Treatment options include both non-surgical and surgical methods. If the overall stability of the knee is intact, your doctor may recommend non-surgical methods. Non-surgical treatment consists of rest, ice, compression, and elevation (RICE protocol); all assist in controlling pain and swelling. Physical therapy may be recommended to improve knee motion and strength. A knee brace may be needed to help immobilize your knee.

If left untreated, a torn ACL can lead to early arthritis of the knee.

An ACL reconstruction surgery is considered for active adult patients, who participate in pivoting sports and require knee stability for work.

The goal of ACL reconstruction is to tighten the knee joint and restore its stability. It also helps you avoid further injury and allows you to return to your sport.

Procedure

Anterior cruciate ligament reconstruction is a surgical procedure to replace the torn ACL with part of the patellar tendon taken from the patient’s leg. The new ACL is harvested from the patellar tendon that connects the bottom of the kneecap (patella) to the top of the shinbone (tibia).The procedure is performed under general anesthesia. Your surgeon will make two small incisions around your knee. An arthroscope, small video camera, is inserted through one incision to see the inside of the knee joint. Along with the arthroscope, a sterile solution is pumped into the knee to expand it and enable the surgeon to have a clear view of the inside of the joint. The torn ACL will be removed and the pathway for the new ACL is prepared. Your surgeon makes an incision over the patellar tendon and takes out the middle third of the patellar tendon, along with its attachment to the bone. The remaining portions of the patellar tendon on either side of the graft are sutured back after its removal and the incision is closed. The arthroscope is reinserted into the knee joint through one of the small incisions. Small holes are drilled into the upper and lower leg bones around the knee joint. These holes form tunnels in your bone to accept the new graft. The graft is then pulled through the predrilled holes in the tibia and femur. The new tendon is then fixed into the bone with screws, to hold it into place while the ligament heals into the bone. The wounds are then closed with sutures and dressed.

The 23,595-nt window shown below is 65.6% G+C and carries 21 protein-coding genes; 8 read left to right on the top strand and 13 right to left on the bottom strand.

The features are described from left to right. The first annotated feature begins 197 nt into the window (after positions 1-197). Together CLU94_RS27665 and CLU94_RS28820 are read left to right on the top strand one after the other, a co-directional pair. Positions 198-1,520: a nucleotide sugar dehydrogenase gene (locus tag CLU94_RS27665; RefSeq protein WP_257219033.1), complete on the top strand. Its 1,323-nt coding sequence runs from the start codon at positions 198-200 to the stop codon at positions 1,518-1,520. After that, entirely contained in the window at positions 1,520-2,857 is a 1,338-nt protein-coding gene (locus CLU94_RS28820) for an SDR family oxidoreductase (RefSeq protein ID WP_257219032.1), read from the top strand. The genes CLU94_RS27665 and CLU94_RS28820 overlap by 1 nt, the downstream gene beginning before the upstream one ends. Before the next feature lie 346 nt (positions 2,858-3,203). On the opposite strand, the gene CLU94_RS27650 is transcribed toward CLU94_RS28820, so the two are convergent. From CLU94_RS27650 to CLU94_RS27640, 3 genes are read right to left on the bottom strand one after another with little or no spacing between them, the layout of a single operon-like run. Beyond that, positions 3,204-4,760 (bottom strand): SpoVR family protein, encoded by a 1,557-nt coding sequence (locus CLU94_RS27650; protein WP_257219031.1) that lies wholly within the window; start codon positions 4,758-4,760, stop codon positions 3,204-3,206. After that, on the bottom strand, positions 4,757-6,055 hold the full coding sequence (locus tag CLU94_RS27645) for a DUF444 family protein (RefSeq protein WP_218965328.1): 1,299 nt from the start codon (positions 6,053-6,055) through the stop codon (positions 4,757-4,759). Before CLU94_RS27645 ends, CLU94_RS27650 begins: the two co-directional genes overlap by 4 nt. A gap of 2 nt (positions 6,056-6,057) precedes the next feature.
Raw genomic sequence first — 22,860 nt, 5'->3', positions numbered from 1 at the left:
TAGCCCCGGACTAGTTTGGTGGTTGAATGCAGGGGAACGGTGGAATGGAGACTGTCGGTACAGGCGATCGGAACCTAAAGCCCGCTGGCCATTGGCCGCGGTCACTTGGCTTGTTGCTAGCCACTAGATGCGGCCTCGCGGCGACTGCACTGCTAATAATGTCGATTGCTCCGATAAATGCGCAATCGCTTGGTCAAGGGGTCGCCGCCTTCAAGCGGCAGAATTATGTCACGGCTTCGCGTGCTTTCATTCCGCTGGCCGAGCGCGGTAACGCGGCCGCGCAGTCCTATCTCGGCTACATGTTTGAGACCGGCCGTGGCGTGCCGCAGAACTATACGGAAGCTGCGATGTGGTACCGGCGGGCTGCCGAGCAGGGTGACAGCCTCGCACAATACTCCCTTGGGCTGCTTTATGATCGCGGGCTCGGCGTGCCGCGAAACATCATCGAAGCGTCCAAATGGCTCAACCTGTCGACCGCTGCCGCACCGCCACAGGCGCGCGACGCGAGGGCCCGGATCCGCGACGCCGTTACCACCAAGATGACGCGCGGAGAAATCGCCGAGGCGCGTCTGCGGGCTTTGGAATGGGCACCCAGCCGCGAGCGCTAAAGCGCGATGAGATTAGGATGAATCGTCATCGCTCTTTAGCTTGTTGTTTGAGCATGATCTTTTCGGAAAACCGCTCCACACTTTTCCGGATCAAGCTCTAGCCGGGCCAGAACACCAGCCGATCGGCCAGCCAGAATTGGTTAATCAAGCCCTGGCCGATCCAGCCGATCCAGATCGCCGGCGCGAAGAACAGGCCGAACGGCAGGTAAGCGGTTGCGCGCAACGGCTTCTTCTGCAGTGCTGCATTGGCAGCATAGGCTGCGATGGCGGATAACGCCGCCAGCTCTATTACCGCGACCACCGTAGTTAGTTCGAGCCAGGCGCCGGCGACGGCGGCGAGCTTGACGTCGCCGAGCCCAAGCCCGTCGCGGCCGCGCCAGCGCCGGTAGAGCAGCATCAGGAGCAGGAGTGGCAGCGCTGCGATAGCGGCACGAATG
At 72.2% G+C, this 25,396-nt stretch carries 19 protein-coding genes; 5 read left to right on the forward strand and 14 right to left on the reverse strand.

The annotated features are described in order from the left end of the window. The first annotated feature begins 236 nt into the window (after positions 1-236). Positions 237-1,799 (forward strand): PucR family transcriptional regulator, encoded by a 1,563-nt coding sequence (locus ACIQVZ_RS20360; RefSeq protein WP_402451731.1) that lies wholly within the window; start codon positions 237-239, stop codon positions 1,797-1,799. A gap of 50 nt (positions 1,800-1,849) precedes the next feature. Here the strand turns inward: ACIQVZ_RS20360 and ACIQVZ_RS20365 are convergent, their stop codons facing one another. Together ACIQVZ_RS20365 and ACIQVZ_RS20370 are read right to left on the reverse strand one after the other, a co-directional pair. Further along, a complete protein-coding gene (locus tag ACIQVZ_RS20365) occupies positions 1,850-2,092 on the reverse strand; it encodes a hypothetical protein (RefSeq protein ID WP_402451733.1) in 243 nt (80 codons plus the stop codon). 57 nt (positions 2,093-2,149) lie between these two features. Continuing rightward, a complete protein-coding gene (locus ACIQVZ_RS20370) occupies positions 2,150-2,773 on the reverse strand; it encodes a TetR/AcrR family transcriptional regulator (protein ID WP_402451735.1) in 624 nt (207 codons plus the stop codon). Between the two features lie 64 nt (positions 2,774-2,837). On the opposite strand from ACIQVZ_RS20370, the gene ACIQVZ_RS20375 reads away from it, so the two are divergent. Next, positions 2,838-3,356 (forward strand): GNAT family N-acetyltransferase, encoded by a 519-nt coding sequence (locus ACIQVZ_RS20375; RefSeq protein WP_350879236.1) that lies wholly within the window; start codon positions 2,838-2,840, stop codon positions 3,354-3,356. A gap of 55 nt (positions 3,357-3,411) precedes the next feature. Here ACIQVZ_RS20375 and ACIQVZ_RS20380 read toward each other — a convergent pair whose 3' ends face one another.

Risks & Complications

Possible risks and complications associated with ACL reconstruction include:

  • Numbness
  • Infection
  • Blood clots(Deep vein thrombosis)
  • Nerve and blood vessel damage
  • Failure of the graft
  • Loosening of the graft
  • Decreased range of motion
  • Crepitus (crackling or grating feeling of the kneecap)
  • Pain in the knee
  • Repeat injury to the graft
Patient Testimonails - David Cheong MD - Orthopaedic Surgeon

Patient Testimonials

Patient Testimonails - David Cheong MD - Orthopaedic Surgeon Dr. Cheong is one of the best doctors we have ever had, and a real credit to OAWF and Mease Countryside Hospital. His skill and personality are impeccable and when we asked the nurses how they enjoyed working with Dr. Cheong, they couldn’t say enough about his skill and treatment of the patients and nursing staff.